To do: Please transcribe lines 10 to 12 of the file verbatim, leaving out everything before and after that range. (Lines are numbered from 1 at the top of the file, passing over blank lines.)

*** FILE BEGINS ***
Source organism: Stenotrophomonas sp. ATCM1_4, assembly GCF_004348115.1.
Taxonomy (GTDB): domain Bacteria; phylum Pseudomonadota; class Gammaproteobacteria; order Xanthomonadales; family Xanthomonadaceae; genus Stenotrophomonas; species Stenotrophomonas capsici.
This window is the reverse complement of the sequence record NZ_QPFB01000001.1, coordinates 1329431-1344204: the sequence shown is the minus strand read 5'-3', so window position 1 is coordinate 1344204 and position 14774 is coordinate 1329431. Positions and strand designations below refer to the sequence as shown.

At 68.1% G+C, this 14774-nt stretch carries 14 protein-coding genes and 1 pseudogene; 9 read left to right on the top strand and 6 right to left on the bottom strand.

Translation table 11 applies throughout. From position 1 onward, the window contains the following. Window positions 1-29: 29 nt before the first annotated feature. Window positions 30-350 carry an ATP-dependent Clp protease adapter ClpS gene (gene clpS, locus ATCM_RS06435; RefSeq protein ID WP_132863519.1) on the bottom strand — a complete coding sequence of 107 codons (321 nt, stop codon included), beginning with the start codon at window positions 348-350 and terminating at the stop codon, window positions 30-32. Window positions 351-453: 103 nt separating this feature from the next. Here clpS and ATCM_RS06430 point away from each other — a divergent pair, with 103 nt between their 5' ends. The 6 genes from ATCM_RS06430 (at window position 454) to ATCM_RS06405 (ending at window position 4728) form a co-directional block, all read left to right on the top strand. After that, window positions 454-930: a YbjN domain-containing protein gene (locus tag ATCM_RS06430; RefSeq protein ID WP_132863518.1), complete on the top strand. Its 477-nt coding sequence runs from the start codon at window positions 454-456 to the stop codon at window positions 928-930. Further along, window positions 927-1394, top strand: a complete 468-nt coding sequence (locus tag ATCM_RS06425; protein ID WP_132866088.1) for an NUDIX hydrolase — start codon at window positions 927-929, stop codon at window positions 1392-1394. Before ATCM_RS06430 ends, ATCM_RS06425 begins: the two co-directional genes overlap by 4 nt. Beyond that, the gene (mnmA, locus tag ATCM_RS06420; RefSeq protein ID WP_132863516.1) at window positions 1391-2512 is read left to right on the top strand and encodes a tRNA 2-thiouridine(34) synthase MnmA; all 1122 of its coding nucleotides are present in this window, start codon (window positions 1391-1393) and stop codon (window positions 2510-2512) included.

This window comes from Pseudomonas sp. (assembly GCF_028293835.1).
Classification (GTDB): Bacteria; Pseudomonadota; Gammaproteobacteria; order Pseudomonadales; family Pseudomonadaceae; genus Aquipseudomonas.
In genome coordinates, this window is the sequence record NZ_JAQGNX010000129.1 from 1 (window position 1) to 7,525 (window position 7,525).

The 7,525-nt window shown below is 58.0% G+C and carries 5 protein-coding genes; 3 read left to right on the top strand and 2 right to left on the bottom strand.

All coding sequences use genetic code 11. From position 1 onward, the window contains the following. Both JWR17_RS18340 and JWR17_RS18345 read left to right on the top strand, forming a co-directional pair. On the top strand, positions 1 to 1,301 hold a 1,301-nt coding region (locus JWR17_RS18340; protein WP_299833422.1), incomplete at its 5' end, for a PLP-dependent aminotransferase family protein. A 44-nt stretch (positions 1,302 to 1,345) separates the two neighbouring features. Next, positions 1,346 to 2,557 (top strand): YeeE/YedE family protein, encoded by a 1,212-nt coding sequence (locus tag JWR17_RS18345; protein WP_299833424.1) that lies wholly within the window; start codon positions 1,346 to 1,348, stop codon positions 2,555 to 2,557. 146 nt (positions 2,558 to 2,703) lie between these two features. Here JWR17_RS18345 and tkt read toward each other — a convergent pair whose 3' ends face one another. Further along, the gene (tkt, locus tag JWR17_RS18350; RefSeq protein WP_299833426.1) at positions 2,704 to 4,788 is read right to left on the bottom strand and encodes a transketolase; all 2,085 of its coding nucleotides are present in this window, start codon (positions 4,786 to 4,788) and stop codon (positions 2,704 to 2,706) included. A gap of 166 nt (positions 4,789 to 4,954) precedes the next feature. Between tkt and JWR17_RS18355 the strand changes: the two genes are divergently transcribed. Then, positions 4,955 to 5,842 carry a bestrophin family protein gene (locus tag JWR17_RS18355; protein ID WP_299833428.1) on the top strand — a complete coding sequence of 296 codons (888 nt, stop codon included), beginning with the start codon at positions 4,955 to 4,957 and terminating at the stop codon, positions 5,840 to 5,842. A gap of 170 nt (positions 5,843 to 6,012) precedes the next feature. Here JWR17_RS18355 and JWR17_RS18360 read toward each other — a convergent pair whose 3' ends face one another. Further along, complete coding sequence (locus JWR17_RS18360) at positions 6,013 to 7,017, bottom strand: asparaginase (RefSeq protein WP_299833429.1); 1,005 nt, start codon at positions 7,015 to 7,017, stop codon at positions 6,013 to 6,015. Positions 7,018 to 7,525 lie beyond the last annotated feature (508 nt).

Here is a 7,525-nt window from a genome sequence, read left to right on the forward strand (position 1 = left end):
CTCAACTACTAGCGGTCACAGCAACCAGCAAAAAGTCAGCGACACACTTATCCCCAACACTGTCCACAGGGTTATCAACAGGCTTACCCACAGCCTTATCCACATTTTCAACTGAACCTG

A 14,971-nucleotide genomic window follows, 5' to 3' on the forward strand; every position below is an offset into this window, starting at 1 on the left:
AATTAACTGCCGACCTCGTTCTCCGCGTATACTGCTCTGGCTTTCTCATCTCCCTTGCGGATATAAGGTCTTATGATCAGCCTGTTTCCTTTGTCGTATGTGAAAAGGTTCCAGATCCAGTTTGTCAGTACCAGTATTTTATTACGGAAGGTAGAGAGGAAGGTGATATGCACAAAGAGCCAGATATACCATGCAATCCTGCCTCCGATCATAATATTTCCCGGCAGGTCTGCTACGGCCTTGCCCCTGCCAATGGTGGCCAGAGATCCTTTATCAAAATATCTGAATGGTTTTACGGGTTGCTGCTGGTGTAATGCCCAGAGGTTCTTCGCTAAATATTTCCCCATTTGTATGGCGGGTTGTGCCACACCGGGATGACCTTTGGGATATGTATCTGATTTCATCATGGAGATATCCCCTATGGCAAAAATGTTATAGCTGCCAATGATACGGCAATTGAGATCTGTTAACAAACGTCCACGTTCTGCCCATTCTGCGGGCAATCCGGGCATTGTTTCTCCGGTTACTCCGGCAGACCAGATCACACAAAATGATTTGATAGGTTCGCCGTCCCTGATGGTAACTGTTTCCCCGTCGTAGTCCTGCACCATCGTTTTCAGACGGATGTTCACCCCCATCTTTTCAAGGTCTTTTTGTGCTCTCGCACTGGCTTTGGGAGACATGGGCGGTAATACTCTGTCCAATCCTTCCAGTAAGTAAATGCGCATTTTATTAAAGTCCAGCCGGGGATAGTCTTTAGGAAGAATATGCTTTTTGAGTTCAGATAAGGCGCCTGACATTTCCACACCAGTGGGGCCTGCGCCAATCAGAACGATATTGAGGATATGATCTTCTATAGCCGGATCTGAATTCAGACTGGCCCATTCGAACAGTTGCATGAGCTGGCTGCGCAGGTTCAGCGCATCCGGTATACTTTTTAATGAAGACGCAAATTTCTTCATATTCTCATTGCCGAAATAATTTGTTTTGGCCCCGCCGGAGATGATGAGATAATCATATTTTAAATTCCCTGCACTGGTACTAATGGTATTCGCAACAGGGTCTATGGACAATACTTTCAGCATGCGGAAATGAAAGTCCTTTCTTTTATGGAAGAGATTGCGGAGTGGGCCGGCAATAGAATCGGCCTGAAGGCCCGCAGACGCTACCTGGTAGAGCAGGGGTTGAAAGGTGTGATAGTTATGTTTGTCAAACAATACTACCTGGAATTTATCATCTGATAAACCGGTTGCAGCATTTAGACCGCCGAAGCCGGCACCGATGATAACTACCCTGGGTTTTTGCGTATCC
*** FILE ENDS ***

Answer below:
All coding sequences use genetic code 11. From position 1 onward, the window contains the following. Both JWR17_RS18340 and JWR17_RS18345 read left to right on the top strand, forming a co-directional pair. On the top strand, positions 1 to 1,301 hold a 1,301-nt coding region (locus JWR17_RS18340; protein WP_299833422.1), incomplete at its 5' end, for a PLP-dependent aminotransferase family protein. A 44-nt stretch (positions 1,302 to 1,345) separates the two neighbouring features. Next, positions 1,346 to 2,557 (top strand): YeeE/YedE family protein, encoded by a 1,212-nt coding sequence (locus tag JWR17_RS18345; protein WP_299833424.1) that lies wholly within the window; start codon positions 1,346 to 1,348, stop codon positions 2,555 to 2,557. 146 nt (positions 2,558 to 2,703) lie between these two features. Here JWR17_RS18345 and tkt read toward each other — a convergent pair whose 3' ends face one another. Further along, the gene (tkt, locus tag JWR17_RS18350; RefSeq protein WP_299833426.1) at positions 2,704 to 4,788 is read right to left on the bottom strand and encodes a transketolase; all 2,085 of its coding nucleotides are present in this window, start codon (positions 4,786 to 4,788) and stop codon (positions 2,704 to 2,706) included. A gap of 166 nt (positions 4,789 to 4,954) precedes the next feature. Between tkt and JWR17_RS18355 the strand changes: the two genes are divergently transcribed. Then, positions 4,955 to 5,842 carry a bestrophin family protein gene (locus tag JWR17_RS18355; protein ID WP_299833428.1) on the top strand — a complete coding sequence of 296 codons (888 nt, stop codon included), beginning with the start codon at positions 4,955 to 4,957 and terminating at the stop codon, positions 5,840 to 5,842. A gap of 170 nt (positions 5,843 to 6,012) precedes the next feature. Here JWR17_RS18355 and JWR17_RS18360 read toward each other — a convergent pair whose 3' ends face one another. Further along, complete coding sequence (locus JWR17_RS18360) at positions 6,013 to 7,017, bottom strand: asparaginase (RefSeq protein WP_299833429.1); 1,005 nt, start codon at positions 7,015 to 7,017, stop codon at positions 6,013 to 6,015. Positions 7,018 to 7,525 lie beyond the last annotated feature (508 nt).

Here is a 7,525-nt window from a genome sequence, read left to right on the forward strand (position 1 = left end):
CTCAACTACTAGCGGTCACAGCAACCAGCAAAAAGTCAGCGACACACTTATCCCCAACACTGTCCACAGGGTTATCAACAGGCTTACCCACAGCCTTATCCACATTTTCAACTGAACCTG